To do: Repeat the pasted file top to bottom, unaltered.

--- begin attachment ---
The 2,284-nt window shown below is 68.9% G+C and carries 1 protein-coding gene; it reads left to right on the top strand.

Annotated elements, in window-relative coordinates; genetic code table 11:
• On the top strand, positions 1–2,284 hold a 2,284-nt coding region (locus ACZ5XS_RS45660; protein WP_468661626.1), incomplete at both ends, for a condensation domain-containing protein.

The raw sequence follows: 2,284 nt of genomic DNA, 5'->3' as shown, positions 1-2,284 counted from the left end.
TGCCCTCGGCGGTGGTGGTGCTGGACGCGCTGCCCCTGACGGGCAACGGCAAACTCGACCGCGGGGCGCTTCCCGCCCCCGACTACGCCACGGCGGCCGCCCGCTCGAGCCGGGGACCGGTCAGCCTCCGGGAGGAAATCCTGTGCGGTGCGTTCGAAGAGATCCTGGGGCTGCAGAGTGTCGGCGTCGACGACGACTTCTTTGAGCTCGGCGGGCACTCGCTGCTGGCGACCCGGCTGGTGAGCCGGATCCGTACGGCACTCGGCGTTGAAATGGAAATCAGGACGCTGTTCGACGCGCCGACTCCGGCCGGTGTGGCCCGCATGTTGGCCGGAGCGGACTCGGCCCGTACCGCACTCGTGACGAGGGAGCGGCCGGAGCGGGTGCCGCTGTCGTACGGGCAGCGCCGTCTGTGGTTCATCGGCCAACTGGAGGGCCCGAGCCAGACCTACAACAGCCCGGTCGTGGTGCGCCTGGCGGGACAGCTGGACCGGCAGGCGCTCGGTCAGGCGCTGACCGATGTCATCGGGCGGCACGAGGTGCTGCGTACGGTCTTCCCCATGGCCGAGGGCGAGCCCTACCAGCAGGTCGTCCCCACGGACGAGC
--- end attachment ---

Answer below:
The 2,284-nt window shown below is 68.9% G+C and carries 1 protein-coding gene; it reads left to right on the top strand.

Annotated elements, in window-relative coordinates; genetic code table 11:
• On the top strand, positions 1–2,284 hold a 2,284-nt coding region (locus ACZ5XS_RS45660; protein WP_468661626.1), incomplete at both ends, for a condensation domain-containing protein.

The raw sequence follows: 2,284 nt of genomic DNA, 5'->3' as shown, positions 1-2,284 counted from the left end.
TGCCCTCGGCGGTGGTGGTGCTGGACGCGCTGCCCCTGACGGGCAACGGCAAACTCGACCGCGGGGCGCTTCCCGCCCCCGACTACGCCACGGCGGCCGCCCGCTCGAGCCGGGGACCGGTCAGCCTCCGGGAGGAAATCCTGTGCGGTGCGTTCGAAGAGATCCTGGGGCTGCAGAGTGTCGGCGTCGACGACGACTTCTTTGAGCTCGGCGGGCACTCGCTGCTGGCGACCCGGCTGGTGAGCCGGATCCGTACGGCACTCGGCGTTGAAATGGAAATCAGGACGCTGTTCGACGCGCCGACTCCGGCCGGTGTGGCCCGCATGTTGGCCGGAGCGGACTCGGCCCGTACCGCACTCGTGACGAGGGAGCGGCCGGAGCGGGTGCCGCTGTCGTACGGGCAGCGCCGTCTGTGGTTCATCGGCCAACTGGAGGGCCCGAGCCAGACCTACAACAGCCCGGTCGTGGTGCGCCTGGCGGGACAGCTGGACCGGCAGGCGCTCGGTCAGGCGCTGACCGATGTCATCGGGCGGCACGAGGTGCTGCGTACGGTCTTCCCCATGGCCGAGGGCGAGCCCTACCAGCAGGTCGTCCCCACGGACGAGC